This book is a fundamental contribution to well-known debates about intuitionism in ethics in light of older traditions. Debates about moral intuitionism do not take into account the theoretical resources of moderate voluntarism. The author submits that these debates should focus attention on ‘intellectualism versus voluntarism’ instead of ‘intuitionism versus utilitarianism’. Whereas according to moral intellectualism moral duty is seen by intuition or detected otherwise, according to moderate voluntarism moral duty is created or generated by moral commitment, ‘commitment’ being used in a broad, technical sense. The author argues for moderate voluntarism. According to moderate voluntarism moral duty can be explained by bringing out moral commitments which are correctly articulated by principles of moral duty at issue. A question about moral duty is, whether pertinent moral commitments are reasonable and acceptable. Absolute moral duty too is generated or constructed rather than detected. Moderate voluntarism does not deny that moral duties independent of commitment exist.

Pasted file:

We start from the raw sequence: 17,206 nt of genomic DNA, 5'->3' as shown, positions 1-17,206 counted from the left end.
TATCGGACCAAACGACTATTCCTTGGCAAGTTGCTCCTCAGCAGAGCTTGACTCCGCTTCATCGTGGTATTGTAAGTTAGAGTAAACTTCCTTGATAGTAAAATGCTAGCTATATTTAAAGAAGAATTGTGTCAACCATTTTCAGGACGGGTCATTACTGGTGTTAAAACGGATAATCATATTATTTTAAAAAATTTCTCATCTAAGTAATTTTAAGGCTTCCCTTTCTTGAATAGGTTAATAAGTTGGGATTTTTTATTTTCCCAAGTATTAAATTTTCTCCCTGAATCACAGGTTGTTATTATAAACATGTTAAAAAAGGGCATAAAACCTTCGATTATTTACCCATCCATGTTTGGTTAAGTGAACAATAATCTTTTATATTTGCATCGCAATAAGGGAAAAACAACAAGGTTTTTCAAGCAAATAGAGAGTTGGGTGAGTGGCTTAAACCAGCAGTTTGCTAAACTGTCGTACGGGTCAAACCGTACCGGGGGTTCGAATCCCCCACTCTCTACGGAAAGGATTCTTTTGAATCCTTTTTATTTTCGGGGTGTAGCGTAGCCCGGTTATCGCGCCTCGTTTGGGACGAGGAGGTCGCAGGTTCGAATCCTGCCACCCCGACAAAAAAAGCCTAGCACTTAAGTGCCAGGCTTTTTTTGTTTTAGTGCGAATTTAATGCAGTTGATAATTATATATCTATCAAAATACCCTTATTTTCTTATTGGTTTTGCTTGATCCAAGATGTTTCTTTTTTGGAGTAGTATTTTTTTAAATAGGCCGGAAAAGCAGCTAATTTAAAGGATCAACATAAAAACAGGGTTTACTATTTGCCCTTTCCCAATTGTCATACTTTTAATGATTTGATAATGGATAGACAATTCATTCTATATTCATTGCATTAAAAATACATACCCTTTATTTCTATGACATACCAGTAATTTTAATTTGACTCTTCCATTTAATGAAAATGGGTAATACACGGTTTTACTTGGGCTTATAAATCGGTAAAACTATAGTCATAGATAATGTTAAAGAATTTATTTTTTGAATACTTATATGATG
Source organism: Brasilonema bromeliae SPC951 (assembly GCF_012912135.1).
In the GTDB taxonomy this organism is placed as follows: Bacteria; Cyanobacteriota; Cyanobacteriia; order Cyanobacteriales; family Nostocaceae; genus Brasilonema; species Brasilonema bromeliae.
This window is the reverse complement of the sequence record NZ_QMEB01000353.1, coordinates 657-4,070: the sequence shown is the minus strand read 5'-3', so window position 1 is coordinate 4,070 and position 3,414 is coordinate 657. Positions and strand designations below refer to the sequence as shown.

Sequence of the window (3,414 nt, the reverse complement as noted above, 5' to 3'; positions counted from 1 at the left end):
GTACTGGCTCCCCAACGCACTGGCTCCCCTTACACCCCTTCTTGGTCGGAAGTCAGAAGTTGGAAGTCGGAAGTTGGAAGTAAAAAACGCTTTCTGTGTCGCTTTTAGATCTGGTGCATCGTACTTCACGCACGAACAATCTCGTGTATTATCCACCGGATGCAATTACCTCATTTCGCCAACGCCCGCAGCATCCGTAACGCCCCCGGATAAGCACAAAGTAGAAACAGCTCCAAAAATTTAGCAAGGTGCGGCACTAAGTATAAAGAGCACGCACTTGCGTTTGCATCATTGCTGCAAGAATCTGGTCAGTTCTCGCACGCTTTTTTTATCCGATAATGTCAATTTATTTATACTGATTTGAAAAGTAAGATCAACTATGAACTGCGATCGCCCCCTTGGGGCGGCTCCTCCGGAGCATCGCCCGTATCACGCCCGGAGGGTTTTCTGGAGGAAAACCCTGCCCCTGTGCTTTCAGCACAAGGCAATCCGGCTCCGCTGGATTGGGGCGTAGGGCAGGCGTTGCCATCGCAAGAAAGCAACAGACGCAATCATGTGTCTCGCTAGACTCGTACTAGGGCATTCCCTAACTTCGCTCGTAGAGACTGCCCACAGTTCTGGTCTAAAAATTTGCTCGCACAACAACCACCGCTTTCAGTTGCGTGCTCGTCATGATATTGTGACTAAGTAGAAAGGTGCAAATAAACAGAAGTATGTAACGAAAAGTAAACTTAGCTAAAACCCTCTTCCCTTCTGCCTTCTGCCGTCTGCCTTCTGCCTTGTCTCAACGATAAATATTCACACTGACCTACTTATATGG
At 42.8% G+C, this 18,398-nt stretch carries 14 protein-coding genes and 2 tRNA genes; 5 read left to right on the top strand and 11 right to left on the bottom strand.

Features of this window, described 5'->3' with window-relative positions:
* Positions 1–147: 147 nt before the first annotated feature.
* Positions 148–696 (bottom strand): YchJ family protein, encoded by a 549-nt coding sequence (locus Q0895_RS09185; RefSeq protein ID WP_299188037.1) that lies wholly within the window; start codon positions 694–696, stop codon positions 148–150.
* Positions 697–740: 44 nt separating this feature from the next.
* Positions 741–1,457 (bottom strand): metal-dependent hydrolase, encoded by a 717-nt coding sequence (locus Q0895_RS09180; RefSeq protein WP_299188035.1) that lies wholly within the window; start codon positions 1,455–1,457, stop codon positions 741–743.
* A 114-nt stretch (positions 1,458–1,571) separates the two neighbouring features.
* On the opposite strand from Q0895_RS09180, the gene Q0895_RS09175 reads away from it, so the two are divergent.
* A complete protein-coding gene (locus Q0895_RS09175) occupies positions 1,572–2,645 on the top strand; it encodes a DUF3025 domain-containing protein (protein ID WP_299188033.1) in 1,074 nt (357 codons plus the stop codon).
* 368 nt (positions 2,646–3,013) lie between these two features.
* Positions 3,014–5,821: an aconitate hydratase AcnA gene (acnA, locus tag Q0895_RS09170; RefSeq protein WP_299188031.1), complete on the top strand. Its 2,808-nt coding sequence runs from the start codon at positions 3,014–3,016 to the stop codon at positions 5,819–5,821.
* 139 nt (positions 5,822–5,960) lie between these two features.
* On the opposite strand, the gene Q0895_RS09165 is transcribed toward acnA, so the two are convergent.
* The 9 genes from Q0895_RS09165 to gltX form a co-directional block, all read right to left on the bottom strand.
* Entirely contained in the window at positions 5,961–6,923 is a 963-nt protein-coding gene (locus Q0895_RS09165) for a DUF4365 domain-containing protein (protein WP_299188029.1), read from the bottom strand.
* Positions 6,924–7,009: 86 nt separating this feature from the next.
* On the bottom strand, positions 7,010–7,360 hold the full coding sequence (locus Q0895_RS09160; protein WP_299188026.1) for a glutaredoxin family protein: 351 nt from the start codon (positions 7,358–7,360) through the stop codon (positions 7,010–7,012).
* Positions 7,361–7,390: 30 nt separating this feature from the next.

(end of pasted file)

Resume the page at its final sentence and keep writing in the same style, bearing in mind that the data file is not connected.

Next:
The title of the first edition was: Exploring an Explanation of Moral Duty: Moderate Voluntarism. This second edition is enlarged by a new essay on moderate religious constructivism, which is similar to moderate voluntarism. Moderate constructivism does not explain religion using traditional ways of access such as revelation of a divine message. People may create a higher world by extrapolation from things around us to a higher, religious world. Moderate constructivism holds that certain statements about that higher world are relatively true, that is, true dependent on religious extrapolation.
Charles Goossens, born 1934, taught philosophy, especially moral philosophy, at the national universities at Leiden and Utrecht, The Netherlands. His publications include Towards a Theory of Relativity of Truth in Morality and Religion (1990) and Exploring an Explanation of Moral Duty: Moderate Voluntarism (2000).